• Unabashedly silly voice acting. The show earned a few belly laughs from me over the course of a half hour, but the overall feel of the cartoon’s sense of humor is greatly supported by its perennially game voice actors. Pucca (St. Germain) and Garu only speak in grunts and squeaks, but everyone else is firmly committed to deeply silly voices. Ring-Ring has a honking Brooklyn accent that rivals Harley Quinn, made all the more amusing by the fact that she’s also supposed to be some kind of Chinese wind goddess. Garu’s mentor Master Soo (Richard Newman, Beast Wars: Transformers) undercuts any whiff of Orientalism with a thick Jewish accent, complete with the occasional “Oy vey!” And you’d be surprised how much comedy St. Germain and Drummond wring out of those grunts and squeaks.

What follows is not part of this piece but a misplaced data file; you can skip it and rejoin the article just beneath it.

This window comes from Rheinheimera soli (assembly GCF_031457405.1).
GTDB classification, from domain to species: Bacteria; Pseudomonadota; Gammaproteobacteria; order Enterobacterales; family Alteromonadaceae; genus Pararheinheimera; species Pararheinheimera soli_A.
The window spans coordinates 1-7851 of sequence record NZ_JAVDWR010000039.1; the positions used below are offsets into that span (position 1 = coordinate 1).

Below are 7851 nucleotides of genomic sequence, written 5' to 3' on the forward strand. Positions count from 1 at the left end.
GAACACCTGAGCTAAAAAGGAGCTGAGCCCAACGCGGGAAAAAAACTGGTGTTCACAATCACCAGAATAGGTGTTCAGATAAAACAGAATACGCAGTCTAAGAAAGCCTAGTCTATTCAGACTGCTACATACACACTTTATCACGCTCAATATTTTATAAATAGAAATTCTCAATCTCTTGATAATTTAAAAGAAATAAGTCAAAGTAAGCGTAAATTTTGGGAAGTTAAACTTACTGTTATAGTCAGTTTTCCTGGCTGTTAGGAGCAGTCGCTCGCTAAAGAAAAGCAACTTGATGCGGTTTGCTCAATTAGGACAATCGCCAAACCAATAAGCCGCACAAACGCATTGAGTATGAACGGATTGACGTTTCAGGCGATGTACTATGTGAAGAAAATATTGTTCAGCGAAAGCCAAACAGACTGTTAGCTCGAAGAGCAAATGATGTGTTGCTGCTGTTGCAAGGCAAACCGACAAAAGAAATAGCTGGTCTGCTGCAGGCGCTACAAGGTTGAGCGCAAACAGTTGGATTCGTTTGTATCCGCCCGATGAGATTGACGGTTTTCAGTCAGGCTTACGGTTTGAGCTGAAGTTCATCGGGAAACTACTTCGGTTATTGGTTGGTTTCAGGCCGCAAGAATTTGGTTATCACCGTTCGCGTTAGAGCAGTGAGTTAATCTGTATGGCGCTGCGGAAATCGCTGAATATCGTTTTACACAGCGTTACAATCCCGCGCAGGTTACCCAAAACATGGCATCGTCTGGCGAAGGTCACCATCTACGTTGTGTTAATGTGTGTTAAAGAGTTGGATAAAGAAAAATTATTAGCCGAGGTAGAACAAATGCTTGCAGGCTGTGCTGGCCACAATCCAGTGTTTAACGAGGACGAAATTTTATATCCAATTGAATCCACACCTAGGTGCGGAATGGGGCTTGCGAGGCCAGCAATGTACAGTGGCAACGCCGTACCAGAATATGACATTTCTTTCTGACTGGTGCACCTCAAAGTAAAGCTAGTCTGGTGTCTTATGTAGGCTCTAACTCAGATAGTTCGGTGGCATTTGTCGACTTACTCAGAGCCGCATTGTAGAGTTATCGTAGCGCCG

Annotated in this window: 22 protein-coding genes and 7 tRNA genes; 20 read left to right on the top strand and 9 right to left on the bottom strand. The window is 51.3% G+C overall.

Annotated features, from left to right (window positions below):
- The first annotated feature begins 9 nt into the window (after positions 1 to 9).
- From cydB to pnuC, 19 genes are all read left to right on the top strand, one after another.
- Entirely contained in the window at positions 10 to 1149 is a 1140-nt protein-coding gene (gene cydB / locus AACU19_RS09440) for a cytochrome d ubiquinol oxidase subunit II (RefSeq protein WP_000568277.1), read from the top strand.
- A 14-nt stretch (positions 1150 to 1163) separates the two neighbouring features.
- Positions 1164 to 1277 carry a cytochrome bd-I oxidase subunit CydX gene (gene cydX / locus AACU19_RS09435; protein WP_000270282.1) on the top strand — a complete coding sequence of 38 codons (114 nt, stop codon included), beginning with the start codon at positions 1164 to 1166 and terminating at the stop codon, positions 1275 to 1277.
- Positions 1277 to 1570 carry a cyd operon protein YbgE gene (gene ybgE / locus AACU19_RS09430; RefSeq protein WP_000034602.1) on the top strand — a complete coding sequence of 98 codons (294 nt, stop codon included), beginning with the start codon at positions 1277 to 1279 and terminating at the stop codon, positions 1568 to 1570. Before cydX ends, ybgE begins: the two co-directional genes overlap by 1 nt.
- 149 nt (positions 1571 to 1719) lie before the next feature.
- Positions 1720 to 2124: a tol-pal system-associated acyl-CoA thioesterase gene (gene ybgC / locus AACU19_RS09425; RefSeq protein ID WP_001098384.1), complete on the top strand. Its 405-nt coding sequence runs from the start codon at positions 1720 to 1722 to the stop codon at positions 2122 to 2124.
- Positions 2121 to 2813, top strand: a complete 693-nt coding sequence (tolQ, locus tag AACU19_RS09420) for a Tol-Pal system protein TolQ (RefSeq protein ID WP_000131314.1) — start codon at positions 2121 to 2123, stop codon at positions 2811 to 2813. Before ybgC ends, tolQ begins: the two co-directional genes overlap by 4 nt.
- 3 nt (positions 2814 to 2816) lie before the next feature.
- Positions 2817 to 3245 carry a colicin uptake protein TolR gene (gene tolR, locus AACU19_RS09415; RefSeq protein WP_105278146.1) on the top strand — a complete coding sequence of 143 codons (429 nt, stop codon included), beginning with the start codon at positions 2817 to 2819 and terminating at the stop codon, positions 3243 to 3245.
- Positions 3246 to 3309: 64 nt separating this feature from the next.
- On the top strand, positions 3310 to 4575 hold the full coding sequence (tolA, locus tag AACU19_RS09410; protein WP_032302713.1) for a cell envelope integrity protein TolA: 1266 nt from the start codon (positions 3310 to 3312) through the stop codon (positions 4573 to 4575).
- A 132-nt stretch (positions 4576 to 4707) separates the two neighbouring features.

• Humor. This helps keep the show vital just as much as the unique animation, stories and voice acting. It’s all about the little moments. Mr. Dishy describes Dada as a “sad little man with dishpan hands.” Being a soap genie, it’s only natural that Dishy would take careful note of who does and doesn’t have dishpan hands. The second segment features a couple of goofy references to Thomas the Tank Engine, including an appearance from Sir Topham Hatt* (French Tickner, Barbie in the Nutcracker.) When Hatt reprimands the engine about going too fast, it responds by discharging a cloud of hot locomotive steam right in his big ugly face. It’s Hatt’s “AUGH” that really sells it. And when those angry Belgians shoot cannons full of food at Pucca’s friends, it gives them an excuse to shout, “Look out! HERRING!” I mean, come on. Herring is a perfect comedy food.